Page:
1200 Carondelet St., New Orleans, 504-523-6247

Three Stars (Out of Four)

Mais Arepas is a new Colombian restaurant that specializes, naturally, in arepas. These are pale-golden cornmeal cakes, a little bit like Central American pupusas, and here they're used all across the menu as sandwiches, as bread to dunk in beans and as vehicles for piles of meat and sauces, like tostadas.


If the prospect of Latin American food at a Central City address conjures up some backstreet joint or greasy spoon, Mais Arepas will surprise you. The look is modern, urbane and tropical all at once, with a big bar decorated by flowers and fruit, folk art on the walls and a cool design worked throughout.


Always friendly and normally efficient, the one hang-up for service here tends to be larger parties, when things go off the rails a bit. It's such a casual place, however, that as long as you keep your patience everyone will still have a nice meal.


First-time visitors should start with the trio of mini arepas. These are like silver dollar pancakes with shredded beef, pulled pork and a mix of chicken and avocado plus three sauces to dab over them all a chunky red pepper spread, an olive oil salsa and another that's like a mild remoulade. This presents a good, quick introduction to the kitchen's style. Empanadas are made in crisp, yellow cornmeal shells (and there's often a vegetarian option) while green plantains are fried into crunchy disks for tostadas de plantanos. Meanwhile, ripe plantains, which are much sweeter, are made into large croquettes and draped with mozzarella cheese.


The short menu here is focused mainly on arepas, which are split and stuffed to create unique sandwiches. One of my favorites is the carnicera: slices of rare, flavorful skirt steak, avocado, sticky fried plantains and beans. There's a breakfast sandwich version (although the restaurant isn't open in the morning), which combines eggs, ham and salsa, and a few seafood options, like the marinera, with shrimp and a citrus slaw, or the occasional fried oyster special. Chunks of hard chorizo and mozzarella go into the chori-arepa and the Reina is a chicken sandwich bursting with avocado. Another good option is the soup, called ajiaco, which is a potato based potage with avocado and a little shredded chicken, thickened up with cream and strewn with fresh cilantro and tart little capers. The grand option, however, is called the bandeja paisa (a 'country platter'), which is a Colombian-style mixed grill with portions of skirt steak, dense and spicy chorizo, a large hunk of chicharron, fried egg, plantains and avocado, plus, of course, arepas.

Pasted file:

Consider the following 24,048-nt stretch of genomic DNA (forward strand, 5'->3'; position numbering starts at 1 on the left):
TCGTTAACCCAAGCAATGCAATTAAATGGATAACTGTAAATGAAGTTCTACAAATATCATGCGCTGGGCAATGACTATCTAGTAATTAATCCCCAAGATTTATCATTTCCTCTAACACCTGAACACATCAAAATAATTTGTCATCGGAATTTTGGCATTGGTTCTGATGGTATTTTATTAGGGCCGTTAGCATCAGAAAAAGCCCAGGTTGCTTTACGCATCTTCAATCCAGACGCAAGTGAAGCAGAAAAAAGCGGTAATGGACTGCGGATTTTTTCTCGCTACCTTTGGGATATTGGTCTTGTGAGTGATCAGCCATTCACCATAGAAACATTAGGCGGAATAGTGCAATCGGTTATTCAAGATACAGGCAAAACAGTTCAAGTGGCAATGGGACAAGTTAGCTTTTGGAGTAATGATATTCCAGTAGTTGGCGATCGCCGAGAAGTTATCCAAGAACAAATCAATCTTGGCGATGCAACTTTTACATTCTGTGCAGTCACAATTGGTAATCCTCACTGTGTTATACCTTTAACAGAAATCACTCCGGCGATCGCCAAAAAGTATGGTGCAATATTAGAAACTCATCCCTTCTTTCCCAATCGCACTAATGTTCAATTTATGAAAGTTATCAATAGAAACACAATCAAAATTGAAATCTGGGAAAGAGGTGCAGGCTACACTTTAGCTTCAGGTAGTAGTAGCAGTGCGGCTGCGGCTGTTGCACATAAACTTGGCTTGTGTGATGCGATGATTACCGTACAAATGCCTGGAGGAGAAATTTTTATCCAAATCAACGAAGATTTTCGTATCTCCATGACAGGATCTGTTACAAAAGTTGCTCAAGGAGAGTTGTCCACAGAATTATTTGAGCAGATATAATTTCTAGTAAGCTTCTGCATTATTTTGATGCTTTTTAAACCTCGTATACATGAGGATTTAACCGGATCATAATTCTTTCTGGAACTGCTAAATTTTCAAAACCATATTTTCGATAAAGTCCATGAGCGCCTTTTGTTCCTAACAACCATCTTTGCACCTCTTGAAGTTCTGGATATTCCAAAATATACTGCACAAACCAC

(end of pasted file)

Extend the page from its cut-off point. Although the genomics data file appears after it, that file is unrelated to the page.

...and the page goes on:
The desserts are short and simple here -- tres leches cake is normally the only choice, and it is a good finale after the rich meal.


The bar stocks a small assortment of wines, most of which are South American, plus beers, and they will mix a handful of specialty drinks, like a rum cocktail with crushed mint.


Mais Arepas feels a little too expensive for what you get. The arepas, after all, are essentially sandwiches with plantain chips scattered on the side, and they ring in for $12 to $14. The country platter is $20. It's a cool and novel place, which takes the string out of it, but it's not exactly cheap either.


Mais Arepas brings an interesting and hearty style of South American cooking to the table for New Orleans. It's a great new addition for its neighborhood, and makes a worthwhile destination restaurant for people curious about this type of cooking, or for those already hooked on it.

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